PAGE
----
Get a Backstage Look at the Metropolitan Opera’s Epic Ring Cycle

Classic Arts News   Get a Backstage Look at the Metropolitan Opera’s Epic Ring Cycle
Wagner’s four-part, 18-hour saga returns to the Met, with the 45-ton set known as the “machine.”
6 The gods enter Valhalla at the end of Das Rheingold - photo Ken Howard for the Met.jpg
Das Rheingold Jonathan Tichler/Metropolitan Opera

The Ring cycle is back at the Metropolitan Opera this spring, alluring Wagner die-hards to the New York house with “Hojotoho”-ing Valkyries, rainbow bridges, and the 45-ton centerpiece known ominously as “the machine.”

This marks the first revival of Robert Lepage’s ambitious production in six seasons. Since then, the machine—consisting of 24 metal planks rising, falling, and turning throughout—has been recalibrated and updated for a smoother (and quieter) ride. The automated beams, with the aid of video projections and some old-fashioned manpower, collectively shape Wagner’s myriad mythic settings.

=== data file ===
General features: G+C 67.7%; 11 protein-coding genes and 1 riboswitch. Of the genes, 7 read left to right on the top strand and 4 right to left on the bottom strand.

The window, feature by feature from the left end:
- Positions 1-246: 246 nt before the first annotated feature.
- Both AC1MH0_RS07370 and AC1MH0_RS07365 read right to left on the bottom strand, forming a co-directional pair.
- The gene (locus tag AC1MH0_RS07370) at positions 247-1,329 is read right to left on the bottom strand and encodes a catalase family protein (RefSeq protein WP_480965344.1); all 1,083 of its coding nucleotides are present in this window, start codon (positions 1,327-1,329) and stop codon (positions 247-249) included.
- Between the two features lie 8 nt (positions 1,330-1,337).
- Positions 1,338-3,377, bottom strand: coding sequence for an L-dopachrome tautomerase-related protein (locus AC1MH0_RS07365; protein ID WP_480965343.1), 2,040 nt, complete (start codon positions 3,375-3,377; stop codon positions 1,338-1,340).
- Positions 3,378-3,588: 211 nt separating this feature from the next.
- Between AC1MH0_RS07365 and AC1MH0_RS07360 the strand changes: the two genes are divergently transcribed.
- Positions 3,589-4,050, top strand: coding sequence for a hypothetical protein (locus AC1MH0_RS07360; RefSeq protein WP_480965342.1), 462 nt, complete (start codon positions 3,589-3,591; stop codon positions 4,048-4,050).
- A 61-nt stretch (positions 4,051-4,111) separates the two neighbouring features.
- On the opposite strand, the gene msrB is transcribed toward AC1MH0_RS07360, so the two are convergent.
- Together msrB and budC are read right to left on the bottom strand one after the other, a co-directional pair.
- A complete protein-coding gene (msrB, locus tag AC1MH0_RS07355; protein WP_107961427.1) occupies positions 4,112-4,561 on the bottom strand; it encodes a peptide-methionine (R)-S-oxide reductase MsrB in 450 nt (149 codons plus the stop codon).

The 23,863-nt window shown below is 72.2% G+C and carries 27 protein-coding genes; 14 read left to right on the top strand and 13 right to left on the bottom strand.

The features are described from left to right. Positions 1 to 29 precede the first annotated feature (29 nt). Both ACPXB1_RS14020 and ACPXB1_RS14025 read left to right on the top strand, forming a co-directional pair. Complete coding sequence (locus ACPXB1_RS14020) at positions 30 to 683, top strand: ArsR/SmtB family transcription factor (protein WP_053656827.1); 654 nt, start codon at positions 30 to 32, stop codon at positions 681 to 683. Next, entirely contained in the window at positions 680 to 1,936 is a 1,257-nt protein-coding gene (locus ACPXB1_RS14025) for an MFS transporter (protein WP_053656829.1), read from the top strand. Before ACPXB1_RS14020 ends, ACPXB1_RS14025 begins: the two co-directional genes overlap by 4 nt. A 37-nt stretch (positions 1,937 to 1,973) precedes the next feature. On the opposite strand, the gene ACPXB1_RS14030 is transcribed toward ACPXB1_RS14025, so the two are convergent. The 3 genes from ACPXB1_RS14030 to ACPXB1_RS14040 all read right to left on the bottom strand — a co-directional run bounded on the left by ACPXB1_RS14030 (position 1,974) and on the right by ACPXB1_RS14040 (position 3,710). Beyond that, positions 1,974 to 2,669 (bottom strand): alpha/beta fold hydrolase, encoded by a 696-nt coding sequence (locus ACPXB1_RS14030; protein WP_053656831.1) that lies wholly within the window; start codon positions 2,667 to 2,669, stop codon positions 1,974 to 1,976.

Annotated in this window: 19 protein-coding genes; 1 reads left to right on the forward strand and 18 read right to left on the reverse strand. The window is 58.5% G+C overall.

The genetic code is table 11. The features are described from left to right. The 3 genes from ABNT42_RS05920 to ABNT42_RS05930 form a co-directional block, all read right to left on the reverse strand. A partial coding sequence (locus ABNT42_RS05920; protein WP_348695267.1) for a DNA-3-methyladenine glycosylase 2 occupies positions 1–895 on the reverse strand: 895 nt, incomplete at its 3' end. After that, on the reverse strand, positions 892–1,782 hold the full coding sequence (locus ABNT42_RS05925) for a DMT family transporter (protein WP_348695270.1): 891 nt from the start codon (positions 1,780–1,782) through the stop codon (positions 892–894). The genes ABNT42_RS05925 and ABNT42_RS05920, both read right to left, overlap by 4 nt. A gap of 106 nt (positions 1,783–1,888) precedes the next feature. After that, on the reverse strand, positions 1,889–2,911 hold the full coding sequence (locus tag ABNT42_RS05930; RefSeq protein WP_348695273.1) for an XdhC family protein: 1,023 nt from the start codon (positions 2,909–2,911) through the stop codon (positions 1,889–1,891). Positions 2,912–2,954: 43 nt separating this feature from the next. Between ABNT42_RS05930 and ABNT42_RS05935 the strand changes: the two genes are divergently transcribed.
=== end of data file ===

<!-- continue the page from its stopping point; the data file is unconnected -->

READ: The Met Opera Revives Robert Lepage's Hi-Tech Staging of Wagner's Ring Cycle

The four-part epic, clocking in around 18 hours, will be presented in three complete cycles, with two additional performances of the second: Die Walküre (including a March 30 Live in HD presentation in movie theatres around the world).

Get a behind-the-scenes look at preparations for the massive production, including some stage glimpses of Das Rheingold, in the gallery below.

Christine Georke makes her Met role debut as Brünnhilde in the 2019 cycles; the cast also includes Stuard Skelton, Greer Grimsley, Jamie Barton, Eva Maria Westbroek, Andreas Schager, Stefan Vinke, Eric Owens, and Tomasz Konieczny.

Philippe Jordan conducts all performances.

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